Delicata and the Joy of Teaching


Happy fall! I had been noticing that the dark was coming earlier, too often before I leave work.  I had an interesting week, with more than usual ups and downs.  If there was a theme, though, it was recipes.  This would be completely unremarkable if cooking were the only focus of my professional life, but as you know, I have this slightly crazy dual professional life, with my main “day job” as a primary care doctor.  Interestingly, three patients this week shared recipes with me– one shared someone else’s recipe she enjoyed so much that she wanted me to have it, and two others so kindly gave me cookbooks, one by the author himself.  These gestures were very satisfying and touching, because they made me feel that my message has been getting across: that eating well and deliciously and preparing their own food is the key to their health.  In case these lovely people are reading this, thank you again.  I am looking forward to diving into these recipes and will share some of them here.

Then I received a message from Fidel, one of the cooks I met in Senegal, who had taken me on a market tour and taught me, along with the other members of the kitchen, how to make a few Senegalese classic dishes.  (Coming soon, I promise!) As much as I had learned from Fidel, he was also interested in learning from me, and to my delight has been reading and learning from this blog.  He contacted me to let me know that my focus on healthy cooking had sparked his own interest in improving the health of his country through food.  He had taken one of the more popular recipes from my Thrive Kitchen cooking classes, for kuku sabzi (Persian herb “frittata”), enjoying it for taste, health, and as a means of reducing food waste (using wilted herbs that they would otherwise not serve in the restaurant).  Even more, they’ve started serving it to the restaurant guests, with a positive response.  To hear that my recipes and nutrition messaging are making it all the way to West Africa is almost overwhelmingly satisfying to this teacher!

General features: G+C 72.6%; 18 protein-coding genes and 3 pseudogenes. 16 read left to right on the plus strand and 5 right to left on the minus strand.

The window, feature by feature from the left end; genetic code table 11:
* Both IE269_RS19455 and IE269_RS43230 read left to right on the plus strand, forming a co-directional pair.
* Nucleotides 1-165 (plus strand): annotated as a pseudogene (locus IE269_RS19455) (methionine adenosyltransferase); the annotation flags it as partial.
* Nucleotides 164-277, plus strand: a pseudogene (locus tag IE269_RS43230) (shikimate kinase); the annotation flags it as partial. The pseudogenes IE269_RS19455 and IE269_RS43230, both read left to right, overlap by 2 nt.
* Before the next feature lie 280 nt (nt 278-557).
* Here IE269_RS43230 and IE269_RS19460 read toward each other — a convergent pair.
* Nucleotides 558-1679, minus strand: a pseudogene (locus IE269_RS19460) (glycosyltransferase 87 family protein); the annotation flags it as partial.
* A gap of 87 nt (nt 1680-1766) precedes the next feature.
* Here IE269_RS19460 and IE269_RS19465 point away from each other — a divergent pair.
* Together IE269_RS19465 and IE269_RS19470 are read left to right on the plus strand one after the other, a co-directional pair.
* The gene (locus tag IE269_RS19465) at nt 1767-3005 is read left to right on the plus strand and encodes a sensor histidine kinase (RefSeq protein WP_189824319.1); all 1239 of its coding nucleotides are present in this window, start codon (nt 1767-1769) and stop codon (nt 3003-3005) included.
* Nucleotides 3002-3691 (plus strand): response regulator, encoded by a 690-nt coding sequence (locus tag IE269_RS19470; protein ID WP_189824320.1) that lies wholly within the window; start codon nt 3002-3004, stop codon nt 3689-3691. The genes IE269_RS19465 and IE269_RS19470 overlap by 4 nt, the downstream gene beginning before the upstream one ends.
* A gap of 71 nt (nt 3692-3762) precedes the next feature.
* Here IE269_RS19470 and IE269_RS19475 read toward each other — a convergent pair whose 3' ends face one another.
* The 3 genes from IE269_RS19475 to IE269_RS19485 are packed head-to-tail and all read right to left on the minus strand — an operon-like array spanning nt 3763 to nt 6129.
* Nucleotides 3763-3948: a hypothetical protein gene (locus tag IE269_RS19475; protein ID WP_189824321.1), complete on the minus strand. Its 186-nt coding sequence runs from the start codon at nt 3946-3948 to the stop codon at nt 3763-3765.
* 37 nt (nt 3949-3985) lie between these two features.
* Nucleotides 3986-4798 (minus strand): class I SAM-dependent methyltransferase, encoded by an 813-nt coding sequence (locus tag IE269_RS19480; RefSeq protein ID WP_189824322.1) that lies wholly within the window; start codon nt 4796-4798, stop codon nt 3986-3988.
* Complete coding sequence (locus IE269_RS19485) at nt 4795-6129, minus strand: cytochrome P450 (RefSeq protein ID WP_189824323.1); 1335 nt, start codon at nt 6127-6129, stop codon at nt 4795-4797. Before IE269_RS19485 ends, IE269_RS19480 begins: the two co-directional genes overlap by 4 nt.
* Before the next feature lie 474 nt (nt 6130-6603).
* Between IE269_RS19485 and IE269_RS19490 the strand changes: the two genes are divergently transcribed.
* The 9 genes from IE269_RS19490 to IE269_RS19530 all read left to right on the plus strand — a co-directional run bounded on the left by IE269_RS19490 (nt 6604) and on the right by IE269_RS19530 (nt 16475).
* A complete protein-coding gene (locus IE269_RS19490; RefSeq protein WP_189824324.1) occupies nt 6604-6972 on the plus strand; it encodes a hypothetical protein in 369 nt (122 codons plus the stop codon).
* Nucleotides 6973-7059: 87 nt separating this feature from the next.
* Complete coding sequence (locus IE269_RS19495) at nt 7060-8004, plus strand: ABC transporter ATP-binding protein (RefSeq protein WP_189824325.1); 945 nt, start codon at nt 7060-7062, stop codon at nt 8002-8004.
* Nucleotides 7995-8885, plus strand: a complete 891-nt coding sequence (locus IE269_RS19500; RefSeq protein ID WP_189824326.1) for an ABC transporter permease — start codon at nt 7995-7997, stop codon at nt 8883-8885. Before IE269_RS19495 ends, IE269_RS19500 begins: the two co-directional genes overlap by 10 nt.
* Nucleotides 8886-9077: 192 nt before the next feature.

To close out the week, I had another spontaneous moment of recipe-sharing at the grocery store last night.  Among the items in my basket was my first delicata squash of the season.   My cashier, unfamiliar with the striped object, asked me what kind of squash I was purchasing.  “Delicata,” I said, “Have you ever had it?”

He said “Oh, you eat it?”

So of course, I went into cooking teacher mode (teachers always teach!).  “It’s my favorite squash,” I said, “and you can only find it in the fall.”

It was close to closing, so I wasn’t expecting him to be chatty, but his curiosity was piqued.  “I’ve only tried spaghetti squash so far.”  I asked if he enjoyed it.  He had.  I told him that delicata was my favorite squash, for so many reasons– flavor, ease of preparation (no need to peel!), lovely appearance.  I was so pleased that he asked me how to make it.  (There was nobody in line behind me.)  I advised him to slice it, remove the seeds, toss the slices in a little olive oil and salt, and to roast the slices in a 400 degree oven for 10-20.  He rang up the squash and saw that it was only $0.99 and was happily surprised.  “I think I’ll have this for dinner tonight.”  Music to this cooking teacher’s ears!

So, to celebrate fall, if you haven’t tried delicata squash before, this is your day!  Roast it simply, as above, and think about adding some spices, such as smoked paprika or harissa.  Or if you want something more complex, one of my favorite ways to enjoy roasted delicata squash is in my Thanksgiving Kale Salad.

Besides being delicious, winter squashes as a group are rich in beta-carotene, and delicata are a source of dietary fiber and potassium, as well as smaller amounts of vitamins C and B, magnesium, and manganese.


What’s your favorite squash or pumpkin? 

If you’re interested in other ways to enjoy the group of seasonal vegetables (technically fruit) known as winter squashes and pumpkins, sign up today for my next Thrive Kitchen: Everything Pumpkin on 10/17.  To register, call 415-833-3450 or email ($30 KP members, $40 non-members).  If you’re not in the San Francisco area, you can still join our Facebook community at  To your health!